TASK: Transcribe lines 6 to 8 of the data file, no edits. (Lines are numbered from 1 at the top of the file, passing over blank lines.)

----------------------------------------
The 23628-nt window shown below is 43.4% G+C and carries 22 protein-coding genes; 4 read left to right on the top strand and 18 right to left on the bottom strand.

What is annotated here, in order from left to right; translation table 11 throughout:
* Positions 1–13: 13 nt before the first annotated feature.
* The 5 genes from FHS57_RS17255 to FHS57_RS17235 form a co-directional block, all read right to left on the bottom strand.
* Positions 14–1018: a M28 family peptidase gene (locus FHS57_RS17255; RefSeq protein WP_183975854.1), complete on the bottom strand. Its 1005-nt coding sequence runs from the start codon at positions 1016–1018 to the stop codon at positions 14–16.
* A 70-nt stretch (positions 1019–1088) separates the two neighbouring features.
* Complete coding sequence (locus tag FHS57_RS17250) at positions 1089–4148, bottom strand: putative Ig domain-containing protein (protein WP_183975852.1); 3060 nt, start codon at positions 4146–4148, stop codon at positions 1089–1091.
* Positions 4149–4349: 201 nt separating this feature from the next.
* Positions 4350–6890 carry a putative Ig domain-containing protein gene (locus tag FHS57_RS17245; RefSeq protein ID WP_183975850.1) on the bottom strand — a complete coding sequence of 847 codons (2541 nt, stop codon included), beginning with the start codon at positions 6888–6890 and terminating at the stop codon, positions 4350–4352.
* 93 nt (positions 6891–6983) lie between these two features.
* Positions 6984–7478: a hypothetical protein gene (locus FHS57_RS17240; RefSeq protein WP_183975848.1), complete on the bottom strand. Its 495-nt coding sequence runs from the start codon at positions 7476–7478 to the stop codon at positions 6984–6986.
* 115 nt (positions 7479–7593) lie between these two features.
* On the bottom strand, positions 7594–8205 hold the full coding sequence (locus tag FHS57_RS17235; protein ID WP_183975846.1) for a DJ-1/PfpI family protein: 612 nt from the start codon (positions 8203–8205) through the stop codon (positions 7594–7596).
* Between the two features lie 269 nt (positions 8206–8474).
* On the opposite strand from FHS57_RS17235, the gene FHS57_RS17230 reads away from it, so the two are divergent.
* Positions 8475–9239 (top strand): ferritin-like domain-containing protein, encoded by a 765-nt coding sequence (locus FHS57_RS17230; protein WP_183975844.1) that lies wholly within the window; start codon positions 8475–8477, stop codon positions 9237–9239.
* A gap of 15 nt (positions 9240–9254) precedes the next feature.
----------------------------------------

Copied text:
* A 70-nt stretch (positions 1019–1088) separates the two neighbouring features.
* Complete coding sequence (locus tag FHS57_RS17250) at positions 1089–4148, bottom strand: putative Ig domain-containing protein (protein WP_183975852.1); 3060 nt, start codon at positions 4146–4148, stop codon at positions 1089–1091.
* Positions 4149–4349: 201 nt separating this feature from the next.